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An Extreme Urban Surrogate of Projected Global Warming
Shen, W., Wu,. J., Grimm, N.B. and Hope, D. 2008. Effects of urbanization-induced environmental changes on ecosystem functioning in the Phoenix metropolitan region, USA. Ecosystems 11: 138-155.

Because urban environments are affected by urban heat islands, carbon dioxide domes, and high-level nitrogen deposition, the authors say that "to some extent they portend the future of the global ecosystem," and that they "provide a unique 'natural laboratory' to study potential ecosystem responses to anthropogenic environmental changes."

What was done
Shen et al. used a version of the Patch Arid Land Simulator-Functional Types (PALS-FT) process-based ecosystem model -- originally developed for the Chihuahuan Desert but modified to represent the Larrea tridentata-dominated ecosystem characteristic of the Sonoran Desert within which Phoenix is located -- to investigate impacts of previously documented city-to-desert gradients of atmospheric CO2 concentration, air temperature (TA), and nitrogen deposition (Ndep) on aboveground net primary productivity (ANPP) and soil organic matter (SOM).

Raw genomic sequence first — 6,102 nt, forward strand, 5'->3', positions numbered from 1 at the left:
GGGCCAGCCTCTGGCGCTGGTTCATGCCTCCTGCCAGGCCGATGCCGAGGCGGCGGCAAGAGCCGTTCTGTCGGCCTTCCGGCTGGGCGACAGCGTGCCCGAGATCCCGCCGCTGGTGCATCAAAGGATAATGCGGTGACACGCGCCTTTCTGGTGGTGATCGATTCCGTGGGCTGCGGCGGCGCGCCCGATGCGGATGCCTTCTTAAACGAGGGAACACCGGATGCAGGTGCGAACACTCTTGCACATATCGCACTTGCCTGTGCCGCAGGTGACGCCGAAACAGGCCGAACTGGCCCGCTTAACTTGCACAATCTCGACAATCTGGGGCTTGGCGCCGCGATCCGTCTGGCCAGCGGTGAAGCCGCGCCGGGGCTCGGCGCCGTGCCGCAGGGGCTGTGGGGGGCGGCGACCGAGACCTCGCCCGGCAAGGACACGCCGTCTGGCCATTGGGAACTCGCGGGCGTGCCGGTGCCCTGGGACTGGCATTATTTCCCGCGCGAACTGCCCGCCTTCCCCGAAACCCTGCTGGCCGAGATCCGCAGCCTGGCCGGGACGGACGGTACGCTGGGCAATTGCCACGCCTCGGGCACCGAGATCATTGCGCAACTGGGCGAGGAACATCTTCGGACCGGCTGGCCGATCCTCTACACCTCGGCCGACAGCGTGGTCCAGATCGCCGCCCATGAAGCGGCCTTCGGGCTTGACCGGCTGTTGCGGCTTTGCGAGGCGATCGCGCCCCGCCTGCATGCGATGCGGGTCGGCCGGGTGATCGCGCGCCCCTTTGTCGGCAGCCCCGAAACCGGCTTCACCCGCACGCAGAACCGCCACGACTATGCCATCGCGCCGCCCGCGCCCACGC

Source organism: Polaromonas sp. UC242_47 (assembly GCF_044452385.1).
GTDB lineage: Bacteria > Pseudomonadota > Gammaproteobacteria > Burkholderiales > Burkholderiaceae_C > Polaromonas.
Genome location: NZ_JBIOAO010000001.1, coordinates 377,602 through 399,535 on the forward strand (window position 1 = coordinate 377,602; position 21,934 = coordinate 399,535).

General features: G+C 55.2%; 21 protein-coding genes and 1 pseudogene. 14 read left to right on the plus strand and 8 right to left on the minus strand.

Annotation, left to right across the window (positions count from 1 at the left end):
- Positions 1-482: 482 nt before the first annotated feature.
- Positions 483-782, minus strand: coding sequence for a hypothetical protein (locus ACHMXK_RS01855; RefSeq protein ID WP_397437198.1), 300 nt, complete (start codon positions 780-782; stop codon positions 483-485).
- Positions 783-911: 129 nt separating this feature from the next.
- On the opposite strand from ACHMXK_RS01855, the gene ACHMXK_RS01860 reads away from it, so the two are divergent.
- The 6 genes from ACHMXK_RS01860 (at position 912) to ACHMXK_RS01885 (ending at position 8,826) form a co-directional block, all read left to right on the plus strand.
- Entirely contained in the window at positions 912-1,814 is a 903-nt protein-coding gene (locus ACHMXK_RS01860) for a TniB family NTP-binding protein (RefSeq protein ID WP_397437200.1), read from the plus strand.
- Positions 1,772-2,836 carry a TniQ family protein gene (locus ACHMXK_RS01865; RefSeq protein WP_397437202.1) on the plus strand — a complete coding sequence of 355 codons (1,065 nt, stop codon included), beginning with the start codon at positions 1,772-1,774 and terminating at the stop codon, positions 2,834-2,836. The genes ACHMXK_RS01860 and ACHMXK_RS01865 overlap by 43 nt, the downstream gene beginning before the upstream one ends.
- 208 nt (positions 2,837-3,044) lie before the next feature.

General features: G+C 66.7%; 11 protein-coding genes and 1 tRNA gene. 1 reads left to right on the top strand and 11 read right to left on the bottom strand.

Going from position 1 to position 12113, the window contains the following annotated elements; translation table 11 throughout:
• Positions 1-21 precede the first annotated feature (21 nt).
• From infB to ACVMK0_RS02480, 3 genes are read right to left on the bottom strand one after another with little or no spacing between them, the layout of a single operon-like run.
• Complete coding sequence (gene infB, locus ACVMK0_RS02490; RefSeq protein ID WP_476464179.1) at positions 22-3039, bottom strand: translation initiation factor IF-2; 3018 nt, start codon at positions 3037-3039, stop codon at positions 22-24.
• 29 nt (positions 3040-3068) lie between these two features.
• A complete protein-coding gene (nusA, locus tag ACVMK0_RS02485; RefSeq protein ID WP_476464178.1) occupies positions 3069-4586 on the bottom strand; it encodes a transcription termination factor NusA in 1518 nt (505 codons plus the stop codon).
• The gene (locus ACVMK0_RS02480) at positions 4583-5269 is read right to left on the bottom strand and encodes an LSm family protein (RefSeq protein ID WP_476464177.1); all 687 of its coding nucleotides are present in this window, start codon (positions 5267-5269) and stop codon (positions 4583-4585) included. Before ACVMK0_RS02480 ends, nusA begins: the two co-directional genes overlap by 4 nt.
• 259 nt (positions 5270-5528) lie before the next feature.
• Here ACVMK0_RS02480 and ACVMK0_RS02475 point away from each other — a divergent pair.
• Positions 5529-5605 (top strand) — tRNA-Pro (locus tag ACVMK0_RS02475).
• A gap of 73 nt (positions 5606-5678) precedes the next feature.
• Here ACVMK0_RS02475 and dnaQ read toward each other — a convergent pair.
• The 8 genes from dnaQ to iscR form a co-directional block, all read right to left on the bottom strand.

What was learned
In response to the mean maximum rural-to-urban increases in CO2 (160 ppm), Ndep (24 kg per ha/year) and TA (4.0C) characteristic of Phoenix, mean ANPP changes of +52.5, +42.7 and -7.8 g dry matter (DM) per m2/year were obtained, respectively, from the 76.3 g DM per m2/year characteristic of desert conditions, when each of the three factors was increased individually. And when all three parameters were increased together, the net increase in ANPP was found to be even greater than the sum of the three individual results: 108 vs. 87.4 g DM per m2/year, which numbers translate to respective percentage increases of 142% vs. 115%. In the case of SOM, increases of 18.5, 12.3 and 1.2 g C per m2/year were obtained for mean maximum individual increases in CO2, Ndep and TA, respectively, while the combined increase was 30.9 g C per m2/year.

What it means
Even in a desert region as hot as Phoenix, the types of CO2, temperature and nitrogen deposition increases predicted for the years ahead portend huge increases in indigenous ecosystem productivity and soil organic matter buildup.

Reviewed 28 May 2008